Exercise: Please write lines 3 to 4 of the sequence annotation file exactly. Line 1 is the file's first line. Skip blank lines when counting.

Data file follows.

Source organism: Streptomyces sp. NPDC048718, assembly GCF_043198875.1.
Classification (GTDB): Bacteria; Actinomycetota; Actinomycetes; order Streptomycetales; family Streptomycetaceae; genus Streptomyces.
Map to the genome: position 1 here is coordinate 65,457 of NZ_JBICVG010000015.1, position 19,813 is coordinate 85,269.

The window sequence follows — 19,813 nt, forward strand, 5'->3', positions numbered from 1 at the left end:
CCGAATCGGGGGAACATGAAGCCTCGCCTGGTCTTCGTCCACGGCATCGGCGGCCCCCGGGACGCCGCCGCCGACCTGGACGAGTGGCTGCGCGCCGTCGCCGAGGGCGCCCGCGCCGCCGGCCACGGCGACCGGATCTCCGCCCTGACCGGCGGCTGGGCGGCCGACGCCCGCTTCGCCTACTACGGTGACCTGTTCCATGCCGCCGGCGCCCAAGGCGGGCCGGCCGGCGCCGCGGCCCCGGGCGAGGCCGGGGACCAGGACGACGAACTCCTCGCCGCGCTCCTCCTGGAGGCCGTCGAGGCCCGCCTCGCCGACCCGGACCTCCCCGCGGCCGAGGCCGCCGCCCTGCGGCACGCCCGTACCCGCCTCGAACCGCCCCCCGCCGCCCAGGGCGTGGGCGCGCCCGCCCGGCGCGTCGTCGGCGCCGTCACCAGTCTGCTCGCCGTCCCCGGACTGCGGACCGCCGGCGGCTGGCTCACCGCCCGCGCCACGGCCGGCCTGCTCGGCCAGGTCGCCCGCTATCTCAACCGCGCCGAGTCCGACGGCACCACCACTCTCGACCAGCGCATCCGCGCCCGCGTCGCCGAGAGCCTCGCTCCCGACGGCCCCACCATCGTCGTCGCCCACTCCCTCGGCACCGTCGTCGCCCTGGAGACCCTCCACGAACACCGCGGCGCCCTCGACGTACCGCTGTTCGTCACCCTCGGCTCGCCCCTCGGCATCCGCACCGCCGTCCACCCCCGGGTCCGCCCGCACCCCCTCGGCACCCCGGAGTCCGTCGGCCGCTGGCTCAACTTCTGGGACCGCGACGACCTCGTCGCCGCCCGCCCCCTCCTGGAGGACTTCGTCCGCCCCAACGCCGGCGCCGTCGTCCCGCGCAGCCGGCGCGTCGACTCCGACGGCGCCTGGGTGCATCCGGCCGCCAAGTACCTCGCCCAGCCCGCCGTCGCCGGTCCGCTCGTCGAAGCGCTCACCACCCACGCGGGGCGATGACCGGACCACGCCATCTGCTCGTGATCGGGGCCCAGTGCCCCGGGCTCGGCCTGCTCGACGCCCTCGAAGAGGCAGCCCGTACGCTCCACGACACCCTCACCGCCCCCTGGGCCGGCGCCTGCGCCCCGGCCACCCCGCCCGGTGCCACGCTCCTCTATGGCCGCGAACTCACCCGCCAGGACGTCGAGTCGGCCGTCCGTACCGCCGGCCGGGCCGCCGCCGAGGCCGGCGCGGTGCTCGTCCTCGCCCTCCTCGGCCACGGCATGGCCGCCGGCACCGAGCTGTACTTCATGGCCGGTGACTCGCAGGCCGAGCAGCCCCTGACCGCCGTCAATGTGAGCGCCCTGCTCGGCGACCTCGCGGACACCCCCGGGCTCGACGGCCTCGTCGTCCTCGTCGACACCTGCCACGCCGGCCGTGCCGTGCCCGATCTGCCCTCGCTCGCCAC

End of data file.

Map to the genome: position 1 here is coordinate 65,457 of NZ_JBICVG010000015.1, position 19,813 is coordinate 85,269.

The window sequence follows — 19,813 nt, forward strand, 5'->3', positions numbered from 1 at the left end: